Variety (March 1956)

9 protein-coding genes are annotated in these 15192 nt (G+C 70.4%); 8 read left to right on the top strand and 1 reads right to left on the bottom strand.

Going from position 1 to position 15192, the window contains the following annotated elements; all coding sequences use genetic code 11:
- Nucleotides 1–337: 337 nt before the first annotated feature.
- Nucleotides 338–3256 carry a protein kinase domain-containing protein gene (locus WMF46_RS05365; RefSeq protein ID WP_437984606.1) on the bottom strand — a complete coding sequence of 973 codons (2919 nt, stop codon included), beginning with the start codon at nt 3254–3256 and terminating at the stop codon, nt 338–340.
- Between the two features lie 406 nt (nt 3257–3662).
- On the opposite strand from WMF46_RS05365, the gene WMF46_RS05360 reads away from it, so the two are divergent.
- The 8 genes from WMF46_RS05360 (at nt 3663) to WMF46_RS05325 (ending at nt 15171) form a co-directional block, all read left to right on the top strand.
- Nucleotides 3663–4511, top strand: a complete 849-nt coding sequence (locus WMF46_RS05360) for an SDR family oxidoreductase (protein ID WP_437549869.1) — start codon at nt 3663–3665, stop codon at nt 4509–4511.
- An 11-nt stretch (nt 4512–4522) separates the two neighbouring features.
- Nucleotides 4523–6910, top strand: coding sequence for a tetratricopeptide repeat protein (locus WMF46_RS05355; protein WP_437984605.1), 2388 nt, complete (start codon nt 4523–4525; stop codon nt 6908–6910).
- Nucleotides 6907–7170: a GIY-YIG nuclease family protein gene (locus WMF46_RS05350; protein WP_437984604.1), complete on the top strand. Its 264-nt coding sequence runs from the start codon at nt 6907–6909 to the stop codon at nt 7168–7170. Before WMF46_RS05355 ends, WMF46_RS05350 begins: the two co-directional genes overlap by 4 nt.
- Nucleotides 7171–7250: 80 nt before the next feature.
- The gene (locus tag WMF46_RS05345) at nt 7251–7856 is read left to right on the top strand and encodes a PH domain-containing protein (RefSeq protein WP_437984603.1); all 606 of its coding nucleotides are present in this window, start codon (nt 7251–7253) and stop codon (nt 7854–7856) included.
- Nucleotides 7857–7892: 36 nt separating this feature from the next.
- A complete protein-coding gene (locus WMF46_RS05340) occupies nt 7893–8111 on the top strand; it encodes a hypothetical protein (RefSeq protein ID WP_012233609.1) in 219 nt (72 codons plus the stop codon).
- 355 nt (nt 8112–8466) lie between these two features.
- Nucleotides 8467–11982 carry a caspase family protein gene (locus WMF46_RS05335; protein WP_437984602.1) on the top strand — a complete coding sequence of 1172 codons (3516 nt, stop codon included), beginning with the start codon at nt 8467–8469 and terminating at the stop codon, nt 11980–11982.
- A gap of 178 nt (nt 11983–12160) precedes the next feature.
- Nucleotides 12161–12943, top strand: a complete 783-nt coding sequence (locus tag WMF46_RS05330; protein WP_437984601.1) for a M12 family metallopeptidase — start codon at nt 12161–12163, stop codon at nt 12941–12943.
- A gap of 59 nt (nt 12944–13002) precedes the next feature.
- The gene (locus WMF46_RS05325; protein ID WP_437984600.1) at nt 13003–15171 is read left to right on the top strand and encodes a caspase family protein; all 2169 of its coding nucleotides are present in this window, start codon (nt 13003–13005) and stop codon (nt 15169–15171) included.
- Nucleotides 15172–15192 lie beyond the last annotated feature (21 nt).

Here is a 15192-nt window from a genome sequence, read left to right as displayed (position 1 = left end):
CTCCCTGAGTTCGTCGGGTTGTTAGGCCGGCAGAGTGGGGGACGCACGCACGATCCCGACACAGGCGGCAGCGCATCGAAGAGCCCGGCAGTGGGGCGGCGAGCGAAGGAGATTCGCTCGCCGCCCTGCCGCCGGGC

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PICTURES PSniETT ‘Goodman’ Big (But Not Up to Miller ) in Holiday-Hypoed Feb.;‘Picnic,’ ‘Arm,’ Troy’ Follow Closely February pic business was en--4‘ riched by two lucrative holidays iwi/vi) TATIDT CDT1BNC PI 17 A and lived up to its rep as a very JUf tUUlVi OlUIUlO big boxoffice month. Concluding week of the month, which often zees a letdown following Washing¬ ton’s Birthday’s soaring trade, was just the reverse this year when a batch of new, strong fare took hold at the wickets with a vengeance. Some idea of this boiling b.o. is gleaned from the fact that the five biggest grossing pix totalled near¬ ly $1,600,000 in the single week. Last month’s boxoffice champ was “Benny Goodman Story” (U), according to reports from Variety correspondents in some 25 repre¬ sentative key cities. It did not, how¬ ever, roll up grosses of previous “Glenn Miller Story.” Although closely pressed by .'‘Picnic” (Col), the band leader’s biopic sustained the strength which gave it hold¬ overs and extended-runs in every key. This helped put it on top. “Picnic,” which obviously is go¬ ing to be heard from more this month, really got rolling in the filial • stanza of February. It was out in release only two weeks to any extent during the month yet managed to cop first place twice. "Golden Arm” (UA) finished third but was %some $200,000 be¬ hind the two leaders. “Cinerama Holiday” (Indie) was a very strong fourth, notice that this production would be winding its runs in sev¬ eral cities soon stimulating biz. “Helen of Troy" <WB) captured fifth position. It was*second best one week but was unable to sus¬ tain the fast gait set on first ses¬ sions in a number of keys. “Guys and JDolls” (M-G), which had been Ho. 1 for three months in a row, still showed enough to wind up in sixth place. „ - “Court Jester” (Par), a bit slow In getting around, finished seventh. It may be heard from further. (Continued on page 20) OF REICH VS. HUGHES Washington, March 6. The U.S. Supreme Court yester¬ day (5) denied an appeal in the Castleman damage suit against Howard Hughes ior alleged “waste and mismanagement” of RKO Pic¬ tures. .Sparkplug of plea was Bev- hills attorney Bernard Reich. By refusing the appeal, the tri¬ bunal let stand the ruling of the 9th Circuit Court in favor of Hughes. Case was brought origi¬ nally by Eli and Marion Castleman, Louis Fuerman, Julius and Eleanor November and Reich, as stock¬ holders of RKO. They sought $38,- 000,000 from Hughes for the stock¬ holders. Subsequently Hughes made a settlement in the Nevada state courts with Fuerman and the Cas- tlemans. The appeal now repulsed alleged that the settlement was a fraud, the result of a conspiracy, and asked the Supreme Court .to overturn Jt. With Metro Coin, TV Firm Repeats For Theatres Universal Purchase Of Own Shares Over Yrs. 1 Tallies $4,162,044 Over a period of years and as of Jan. 1, 1956, Universal pur¬ chased in the open market 174,- 725 of its shares of common stock at an aggregate cost of $4,162,044, the film company reveals in a sup¬ plementary report filed with the Securities & Exchange Commis¬ sion. During the period of Jan. 1. 1953 to Jan. 1, 1955 a total of 181.946 warrants were exercised. The report, prepared for use in connection with two groups of out¬ standing warrants, indicates that warrants to purchase 21,780 shares of common stock are exercisable before April 1. 1956 at $10, per share. All 234.50D warrants, ofiJ which these shares are a part, have been issued and 212,720 of these 1 have been exercised up to the date of the filing' of the report on ‘ Feb. 24. There is also another group of •warrants totalling 222.566 shares of common, of which 208,683 were exercised prior to January. 1956. In the report to the SEC, the- company notes that in the event all 35.663 warnNhts outstanding Dec. 31, 1955' are exercised, pro¬ ceeds — amounting to $356,630— from the sale of common stock purchasable under the warrant agreements will be added to the working capital of the company and will be used fori-general cor¬ porate purposes. ^ The report indicates \that the amount of cumulative preferred stock has been reduced to 84,800 shares through retirements and re¬ ductions of capital. Of the 70,000 issued shares designated 4 * 4 % cumulative preferred stock, 15.200 shares have been retired since Dec. 31, 1955. Decca Records, the report says, owns 718,585 shares, constituting 74.16% of the company’s stock and 70.2% of the voting stock outstand¬ ing and in the hands of the public "and is the parent company within the meaning of that term as de¬ fined by the SEC.” “Man Is Ten Feet Tall,” the first independent production of Jonathon Productions, is budgeted at $475,- 000, with Metro providing the com¬ plete financing in return for the distribution rights. The production is the first example of an outfit which originated the tv show on which the screenplay is based be¬ ing contracted to transplant a teleplay to the screen. In previous tv-to-films deals, a separate pro¬ duction company has handled the transformation. Jonathon, the motion picture offshoot of Talent Associates, will make the film entirely in New York. A 32-day shooting schedule has been set, with 18 days for Ex¬ teriors and 14 days for interiors. The outdoor shooting will take place at freight yards at Sunny- side, L.I., in Harlem, along River¬ side Drive and the West Side Highway, and on an abandoned pier in the Hudson River. The interiors will be filmed at 20th- Fox’s Gotham studio. Jonathon Productions, consisting of Talent Associates toppers David Susskind and Al’ Levy and author Robert Alan Aurthur (who con¬ verted his' own teleplay to the (Continued on page 16) February’s Finest • 1. “Goodman Story" (U).- 2. Picnic” (Col). . 3. “Golden Arm" (UA). 4. “Cinerama Holiday” (Ind) 5. “Helen of Troy” (WB). 6. “Guys and Dolls” (M-G). 7. “Court Jester” (Par). 8. “Forever Darling” (M-G). 9. “All Heaven Allows” (U). 10. “Littlest Outlaw” (BV). 11. “Lone Ranger” (WB). 12. “Diabolique” (UMPO). Protestant Influence In Pix Hampered by Lack Of Organ: Geoffrey Shurlock Lack of an organ to stress the Protestant po-int-of-view .over the years was blamed yesterday (Tues.) for the fact that Protestant influ¬ ence on films doesn’t equal that of other groups. Speaking before the Broadcast¬ ing and Film Commission of the National Council of Churches in N. Y., Geoffrey Shurlock, the Pro¬ duction Code Administrator (and himself a Protestant) said: “If at some point along the way, some Protestant publisher had shown enough affection and interest in the movies, to make a career of publishing an organ that might have stressed our viewpoint, we might not today feel quite so much like Johnnie-come-latelies.” Shurlock reminded the Commis- (Continued on page 61) Todd Revives Ticket 'Buy’ Idea for ‘80 Days’; B’way Brokers Get 400 Nightly Reviving a practice of the early twenties, Mike Todd has negotiated a “buy” with the New York The¬ atre Ticket Brokers Assn, for his “Around the World in 80 Days,” due to open in N. Y.—probably at the Broadway Theatre—around Labor Day. Deal was consummated by Todd with Louis Schonceit, brokers’ rep with The League of N. Y. Theatres and board member of the Brokers Assn. It calls for a nightly “buy” of 400 tickets on the part of the brokers for a period of time that remains to be set. This is the first film “buy” in 30 years and gives “80 Days” a vastly expanded b.o. Pic, shot in the Todd-AO proc¬ ess is said to carry a $6,000,000 budget. Todd plans to roadshow it in two dozen cities before handing the printdown version over to United Artists. On the Coast, “80 Days” is skedded to go into the Pantages Theare. Schonceit is go¬ ing to the Coast to arrange a “buy” there similar to the one in New York. New York showing will be han¬ dled by Todd much in the manner of a legit performance, probably with a $3.60 top. Film is long and will be shown with an intermis¬ sion. It stars a host of film play¬ ers and names of meaning in the legit world. Last major ticket buy in N. Y. was in 1951 when Todd opened his “As the Girls Go” at the Winter Garden. There have been some smaller ones since. MERCURY RECORDS DESISTS Promises to End Use of Academy’s Oscar Statuettes on Album Academy of Motion Picture Arts & Sciences’ $500,000 suit against Mercury Records was settled by consent of the two parties in New York Federal Court this week. Plaintiff had contended the plat¬ ter outfit infringed its rights by reproducing the Oscar statuette on its album of so.ngs cited in the an¬ nual Acad Awards derby. Under the ^decree signed by Judge Sylvester Ryan, Mercury agreed to cease use of the Oscaift| likeness but is free to wax Acad¬ emy tunes. ► 4 4 4 M 4 4 4 4 + 4 - H XJr- ■ W & Wednesday, March 7, 1956 New York Sound Track ► 4 4 4 4 4 4 4 4 4 M ++44 Jack Cohn, Columbia’s exec v.p., off to Chicago Saturday (10) to ad¬ dress the picture company’s sales meeting. Europe to N. Y. Ernie Anderson Arlene Dahl Bob Hope John Huston Fernando Lamas Sheldon Reynolds David E. Rose Louis Shurr • L. A. tojfo. Y. Pier Angeli ( Walter Branson Wally Brown/ Sammy Cahn Cyd Charisse Vic Damone Dorothy Dandridge Henry Daniell Jack Diamond Jack Dunning Judith Evelyn Abner J. Greshler Margaret Herrick John Hudson Rock Hudson Peggy King Lisa Kirk David A.'Lipton Mort Millman Sal Mineo Harold J. Mirisch Paul Newman Buddy Pepper Milton R. Rackmil Gene Raymond Ronald Reagan Stanley Rubin Robert W. Sarnoff Dinah Shore Jan Sterling Mark Stevens Ellis St. Jospeh John Sutherland Spencer Tracy Richard Widmark Robert S. Wolff H + 4 4 Look for Eugene W. Castle to return to the attack against Ted Strei- bert, of the U. S. Information Agency, at next week’s Baltimore Ad Club session. Castle, a Republican, and Senator Clinton Anderson, a Democrat, seem on same side in opposing “atomic ships’.’ . . . latest idea for selling atomic message is use of a converted aircraft carrier to hit 100 Asiatic ports, showing a Cinerama film on the decks . Sam Gottesman, a Canadian financier heavily invested in International Paper,, is believed to be one of new big holdings in.Loewis, Inc. . Anita Colby was in Manhattan when the wire syndicate story broke* about a like-named gal being robbed in an Arizona motel and thereby hangs a considerable embarrassment for the news agency involved . . . oldtimers recall that a local stringer once took a local gal’s self¬ claim to be Annie Oakley at face value and created a legal precedent, on account of she wasn't . . . Archer Winsten’s review of the Palace last week “brushed off” the vaudeville acts, if you credit our old vaude-lovers . . ? Femme lead, Betsy Palmer, in “Affair of Honor” due to open at a legit house during April, is a Columbia contract player... her understudy is Toni Darnay, who with the playwright-husband Bill Hoffman is co-owner of the copyright on the play. Is Arthur Loew Jr.’s exit from Metro the beginning of reverse nepo¬ tism at the company? . . . Producer Alfred Palca (“Go Man Go”) is eyeing the off-Broadway Chekov production, “Uncle Vanya,” as a pos¬ sible film vehicle , . . Metro production crew for week’s shooting in ISfew York for “Somebody Up There Likes Me.” Paul. Newman, Pier Angeli, Sal Mineo and Everett Sloane will be among the principals taking part in the Gotham filming . . . Morton A. Spring, first v.p. of Loew’s International, left for Europe for a month’s tour of Metro of¬ fices and theatres on the Continent . . . Virgil Thompson, Fred Zinne- mann, and Richard Griffith scheduled to participate in the second an¬ nual Robert Flaherty Seminar this summer at the Flaherty home in Dummerston, near Brattlesboro, Vermont . . . Richard Widmark will visit seven cities between March 5 and March 17 to promote “Back¬ lash” for Universal . . ; Boulting Twins’, policy of alternating produc¬ tion and direction chairs with each film (Roy directed forthcoming Glynis Johns-Jack Buchanan comedy, “Josephine and Men”) carried through in “Privates Progress” with John directing and Roy produc¬ ing for British-Lion. “Progress” opened in London last week to ex¬ cellent reviews . . . Universal rushing special work print of “Avtey All Boats” to Manhattan forgeries of advance screenings for mags and Sunday supps. U studio publicity director'Jack Diamond in for a week of huddles with Charles Simonelli . . . “Simon and Laura,” new comedy from the J. Arthur Rank Organization, will be released in the U. S. by Universal. ... Latest film designed to smear magazines will be “Scandal, Incor¬ porated,” to be made independently with Milton Mann producing and Edward L. Mann directing . * . Third indie production by Robert E. Morrison and Andrew McLaglen will be “Gun the Man Down,” for United Artists, release . . . Dick Powell’s first assignment under his 20th-Fox contract will be as director of Cole Porter’s “Can-Cari” . . . Joyce Winfield (Miss Exquisite Form of 1955) makes her screen bow in Sabre’s “Flight to Hong Kong” . . . Lauren Bacall passed up second femme lead in 20th-Fox’s “Bus Stop” because of a prior commitment to co-star with Humphrey Bogart in “Melvin Goodwin, U. S. A.” at Warners. ; . . Harvard Lampoon’s latest issue waxed witty on screen personages, calling Kirk Douglas and Debbie Reynolds worst actor & actress of the year and terming the priest in “There’s No Business Like Show Business” as played by Johnnie Ray “the greatest threat to the church since Martin Luther.” Vic' Damone was downbeat-hailed as worst supporting actor in “Kismet” and Gloria Grahame got the same goose- quill award for supporting Mitchum in “Not As a Stranger” which the Harvard paper considered “perhaps the worst picture of. 1955.” "Walter Harrison Smith Productions ine. has been chartered, to con¬ duct a cartoon films business in New York, with capitaL stock of 200 shares, no par value. Directors are: Walter H. Smith, Elena Turner Smith and Tom Farrell, and attorneys Brekley, Platt, Gilchrist & Walker . . . Panchromatic Film Co. Inc. formed in New York, via attor¬ ney Moe Sobel. A film pressagent told us his philosophy of life: “Strength through planting.” Vincent Redding, who joined the N. Y. Times ad acceptance depart¬ ment about a year ago, has been named ad censor, succeeding. Joseph W. Gannon, who retired after 23 years on -the job. Redding was for¬ merly assistant city editor of the Philadelphia- Inquirer. Walter Wanger’s second production for RKO will be “The Day They Gave Babies Away,” based on a mag yarn by Dale Eunson produced years ago (1946 )by Columbia Workshop . . . Don Harvey shifts from stage to screen as male lead opposite Marilyn Monroe in “Bus Stop”- at 20th-Fox . . . Columbia gave Irving Ravetch screenplaying of . novel, “Andersonville” . . . Virgil- Vogel upped by Universal to director from editorial dept., drawing “The Mole People” for first chore. Rock Hudson makes his debut on tv on the Perry Como show" March 10 to plug his latest Universal picture, “Written on the Wind” . . . Universal’s sjtudio publicity director Jack Diamond returned to the Coast over the weekend after 10 days of homeoffice conferences . . . John Huston arrived in Boston direct from Paris Friday (2) carrying with him the first final color print of “Moby Dick.” He arrived in Gotham Monday (5) to show the film to Warner Bros., the releasing company. Huston stopped off in New Bedford to arrange details of the world premiere which will be held there . . . Walter Pidgeon’s. assignment in Metro’s “SomeWhere I’ll Find Him” marks his 65th film role . . . Sidney Poitier set for the lead in “A M.fih Is Ten Feet Tall,” which Jonathan Productions .swill film in New York this spring for release by Metro. ... Gustav Machaty, who originally produced “Ecstasy,” planning a color remake of the old sexsational film in Europe. Pic would be in Cine¬ mascope and United Artists has indicated interest provided there’s an English version. The original “Ecstasy” put Hedy Lamarr on the map and has grossed $3,000,000 worldwide . . . With Sol Hurok in Mos¬ cow, some more of the “artistic” Russian films may be brought into the U. S. The film ballet of “Romeo and Juliet,” lensed in the Soviet Union, has been booked into the Paris Theatre, N. Y. . . . Richard Gordon planning a London trip . . . Spme observers reading last week’s Variety story about the Columbia booking tieup with the Paris, N. Y., wondering out aloud on whether Col has enough top foreign product to live up to such an arrangement . . . Geoffrey Shurlock, Production Code Administrator, in Gotham to aid in the Code study. The MPAA’s Kenneth Clark has been doing a lot of the legwork for the committee which is to recommend changes in the Code structure. N. Y. to Europe Sir Michael Balcon Tom Curtiss Joseph S. Hummel Katri Karellia Aaron Katz Reub Kaufman Stan Kenton David Niven David 6. Selznick Roman Totenberg Robert Whitehead N. Y. to L. Polly Bergen Daniel Blum Macdonald Carey Frances Faye Mel Ferrer Richard Greene Alfred Katz Eartha Kitt Jospeh Rosenstock Gordon Whitt